Super spikes are causing a seismic shift – so why won’t athletes admit it? | Sean Ingle
When the double Olympic 1500m medallist Nick Willis first tried athletics’ super spikes last month, they didn’t feel wildly different. A bit more cushioned, sure, which reduced the rigid impact of hitting the hard track. But then he checked his watch. It showed he had run a lung‑busting 1200m time trial two seconds faster than he expected. “I was really surprised,” he told me. “It made me a believer.”
Willis reckons the new spike technology, which is powered by a superlight and highly responsive Pebax material, is worth between one to three seconds a mile, depending whether or not someone is a “high responder”. Another Olympian I spoke to, who wanted to remain anonymous, put the advantage at two to four seconds. Either way, it amounts to a change as seismic as when cinder tracks became synthetic.
The genie is not only out of the bottle, it is granting wishes at a record rate. The men’s 5,000m and 10,000m world records? Both toppled in recent months, along with the women’s 5,000m. And then last week came the jaw-dropping sight of Elliot Giles, who has never reached a world final, running the second-fastest indoor 800m in history – 1min 43:63sec – to smash Seb Coe’s UK record.
And yet, as Willis pointed out to me, something rather curious is also happening. Not a single sponsored athlete appears to want to thank the spikes for their improved times. Giles, for instance, insisted his Air Zoom Victory spikes – which Nike claims offer a “paradigm shift” – were not a key factor in his run. “Because I’ve done well, people say it must be the shoes,” said Giles, who said he had been wearing them for a couple of years. “It’s a nonsense and a bit of an insult.”
Another Briton, Marc Scott, attributed beating his 10,000m PB by 46 seconds – which moved him above Dave Bedford and Brendan Foster in the all-time list – to “training hard and smart for years”. When the TV commentator Tim Hutchings suggested the spikes were also a factor, Scott told him to “give some credit where it’s due rather than consistently nag about the shoe technology”.
It all amounts to a curious omerta – a case of “don’t mention the spikes” – from Nike and New Balance athletes who have benefited most from the technology. “Normally you’re asked by your sponsor to give a sales pitch, and it often seems so fake and contrived,” says Willis. “And here’s your one opportunity to really preach about it. Yet they don’t.”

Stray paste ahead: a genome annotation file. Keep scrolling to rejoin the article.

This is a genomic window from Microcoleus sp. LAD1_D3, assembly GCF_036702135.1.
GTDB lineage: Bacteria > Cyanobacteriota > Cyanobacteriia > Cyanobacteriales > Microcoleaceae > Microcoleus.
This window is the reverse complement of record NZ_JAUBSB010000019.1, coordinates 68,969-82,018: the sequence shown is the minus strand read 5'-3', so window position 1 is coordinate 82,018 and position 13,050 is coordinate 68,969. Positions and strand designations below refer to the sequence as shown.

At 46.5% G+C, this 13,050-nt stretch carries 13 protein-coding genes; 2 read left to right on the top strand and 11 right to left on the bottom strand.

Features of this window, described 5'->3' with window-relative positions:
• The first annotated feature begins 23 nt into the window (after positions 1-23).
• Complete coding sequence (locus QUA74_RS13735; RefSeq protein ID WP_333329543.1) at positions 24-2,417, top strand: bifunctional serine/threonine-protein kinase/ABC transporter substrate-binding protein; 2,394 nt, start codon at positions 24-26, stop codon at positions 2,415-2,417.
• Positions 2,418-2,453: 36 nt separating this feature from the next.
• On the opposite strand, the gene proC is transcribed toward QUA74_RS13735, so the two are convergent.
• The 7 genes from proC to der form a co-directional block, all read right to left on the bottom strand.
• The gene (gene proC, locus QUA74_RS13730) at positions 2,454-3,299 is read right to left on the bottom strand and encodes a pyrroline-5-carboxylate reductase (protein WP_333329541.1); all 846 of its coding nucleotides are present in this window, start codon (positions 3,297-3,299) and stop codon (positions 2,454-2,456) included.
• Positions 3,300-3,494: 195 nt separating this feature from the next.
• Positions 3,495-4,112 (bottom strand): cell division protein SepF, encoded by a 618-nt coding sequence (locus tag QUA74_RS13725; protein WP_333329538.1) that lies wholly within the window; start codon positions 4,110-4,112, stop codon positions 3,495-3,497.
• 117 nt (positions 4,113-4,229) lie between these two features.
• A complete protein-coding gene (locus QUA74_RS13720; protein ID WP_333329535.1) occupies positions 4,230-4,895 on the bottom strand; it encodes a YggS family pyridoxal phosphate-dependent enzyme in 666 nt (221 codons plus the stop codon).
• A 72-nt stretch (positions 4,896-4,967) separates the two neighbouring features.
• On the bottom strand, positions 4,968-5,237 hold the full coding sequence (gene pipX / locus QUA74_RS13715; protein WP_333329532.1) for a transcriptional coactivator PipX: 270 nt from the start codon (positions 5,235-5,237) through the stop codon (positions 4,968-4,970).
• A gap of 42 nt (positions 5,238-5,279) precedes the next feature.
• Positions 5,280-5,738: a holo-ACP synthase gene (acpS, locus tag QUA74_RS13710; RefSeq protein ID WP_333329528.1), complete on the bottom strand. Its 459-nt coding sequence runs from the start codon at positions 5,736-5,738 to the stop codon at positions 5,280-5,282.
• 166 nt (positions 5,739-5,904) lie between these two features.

Willis, who works for the high-end running brand Tracksmith, knows why athletes are staying silent. “It takes away the credit for your own role and improved performance,” he says.
Giles and Scott are far from alone in not confronting the new reality. Coe, the World Athletics president, has also played down the shoes’ impact. But as one prominent voice put it to me: “Without the shoe brands, particularly Nike, global elite athletics is dead in the water. So where’s the incentive to police it?”
So how should we react when the record books are not only being rewritten but torched in the track and field equivalent of Year Zero?
The first step, says Geoff Burns, a biomechanics expert and leading voice on shoe technology, is to “forget everything” we know about what constitutes a fast time. “In athletics, times and performances are our currency,” he says. “But some shoe companies have printed a bunch more money, and we have just had inflation. So we have to stop getting excited about fast times – because everything has changed.”
Burns also believes it is too early to say how much the new spikes improve performance – and he cautions that their impact may vary by event, as race speed, athlete mechanics and contact times with the track differ. However, he suggests that “something in the order of 1-1.5%” is a reasonable hypothesis. “It doesn’t sound like a lot but 1% is enormous at elite levels,” he says. “That’s 15m metres over 1500m. How many races are decided by much less than that?”
Burns also notes that some athletes will be high responders to the spikes, while others will see only a small improvement. And that it is entirely possible that spikes may teleport a semi-final calibre athlete to the medal podium.
Either way, it is entirely wrong for Giles and Scott to dismiss the impact of technology – doubly so, given historical times and records are deeply embedded into the soul of track and field. And this could be just the start of an ongoing revolution. Willis, for one, expects the extra cushioning on the new spikes could allow athletes to soak up more hard interval sessions, leading to quicker times.
The one small crumb of comfort is that the delay to the Tokyo Olympics has given other companies time to catch up. “People definitely didn’t realise that one or two brands had a lead,” says Willis. “At the world championships in 2019 the spikes probably did play a major role. But the other companies will be competitive come Tokyo.”
Willis, incidentally, is yet to decide which brand he will wear at the Games, but promises he won’t necessarily pick whichever one is fastest, adding: “I don’t want to give free advertising to any company I don’t think has the right ethics.”
However, he will be wearing the new spikes. “It’s hard to go back once you have experienced the new technology,” he concedes. After all we have seen, can you blame him?